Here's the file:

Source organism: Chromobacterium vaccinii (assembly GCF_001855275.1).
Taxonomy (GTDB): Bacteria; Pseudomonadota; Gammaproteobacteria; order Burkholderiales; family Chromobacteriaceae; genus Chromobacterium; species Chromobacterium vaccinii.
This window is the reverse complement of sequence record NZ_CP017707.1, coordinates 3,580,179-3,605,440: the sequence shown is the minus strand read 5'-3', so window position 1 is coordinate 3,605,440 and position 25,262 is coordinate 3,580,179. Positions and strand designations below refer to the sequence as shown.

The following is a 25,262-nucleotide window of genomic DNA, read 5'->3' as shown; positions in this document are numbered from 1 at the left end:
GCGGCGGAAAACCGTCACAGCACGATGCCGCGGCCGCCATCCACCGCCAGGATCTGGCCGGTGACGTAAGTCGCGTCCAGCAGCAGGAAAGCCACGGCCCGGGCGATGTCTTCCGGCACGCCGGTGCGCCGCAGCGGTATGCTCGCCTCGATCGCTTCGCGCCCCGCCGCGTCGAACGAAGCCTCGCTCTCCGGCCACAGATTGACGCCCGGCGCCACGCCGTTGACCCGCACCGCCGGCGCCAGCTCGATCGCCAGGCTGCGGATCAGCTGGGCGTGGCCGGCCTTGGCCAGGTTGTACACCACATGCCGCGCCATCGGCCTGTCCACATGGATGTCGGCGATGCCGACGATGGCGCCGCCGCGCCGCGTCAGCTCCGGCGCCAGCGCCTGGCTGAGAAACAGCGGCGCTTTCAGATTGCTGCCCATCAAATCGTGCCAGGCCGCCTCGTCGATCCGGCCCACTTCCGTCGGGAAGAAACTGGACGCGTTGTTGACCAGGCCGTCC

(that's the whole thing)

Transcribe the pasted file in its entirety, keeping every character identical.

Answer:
Source organism: Chromobacterium vaccinii (assembly GCF_001855275.1).
Taxonomy (GTDB): Bacteria; Pseudomonadota; Gammaproteobacteria; order Burkholderiales; family Chromobacteriaceae; genus Chromobacterium; species Chromobacterium vaccinii.
This window is the reverse complement of sequence record NZ_CP017707.1, coordinates 3,580,179-3,605,440: the sequence shown is the minus strand read 5'-3', so window position 1 is coordinate 3,605,440 and position 25,262 is coordinate 3,580,179. Positions and strand designations below refer to the sequence as shown.

The following is a 25,262-nucleotide window of genomic DNA, read 5'->3' as shown; positions in this document are numbered from 1 at the left end:
GCGGCGGAAAACCGTCACAGCACGATGCCGCGGCCGCCATCCACCGCCAGGATCTGGCCGGTGACGTAAGTCGCGTCCAGCAGCAGGAAAGCCACGGCCCGGGCGATGTCTTCCGGCACGCCGGTGCGCCGCAGCGGTATGCTCGCCTCGATCGCTTCGCGCCCCGCCGCGTCGAACGAAGCCTCGCTCTCCGGCCACAGATTGACGCCCGGCGCCACGCCGTTGACCCGCACCGCCGGCGCCAGCTCGATCGCCAGGCTGCGGATCAGCTGGGCGTGGCCGGCCTTGGCCAGGTTGTACACCACATGCCGCGCCATCGGCCTGTCCACATGGATGTCGGCGATGCCGACGATGGCGCCGCCGCGCCGCGTCAGCTCCGGCGCCAGCGCCTGGCTGAGAAACAGCGGCGCTTTCAGATTGCTGCCCATCAAATCGTGCCAGGCCGCCTCGTCGATCCGGCCCACTTCCGTCGGGAAGAAACTGGACGCGTTGTTGACCAGGCCGTCC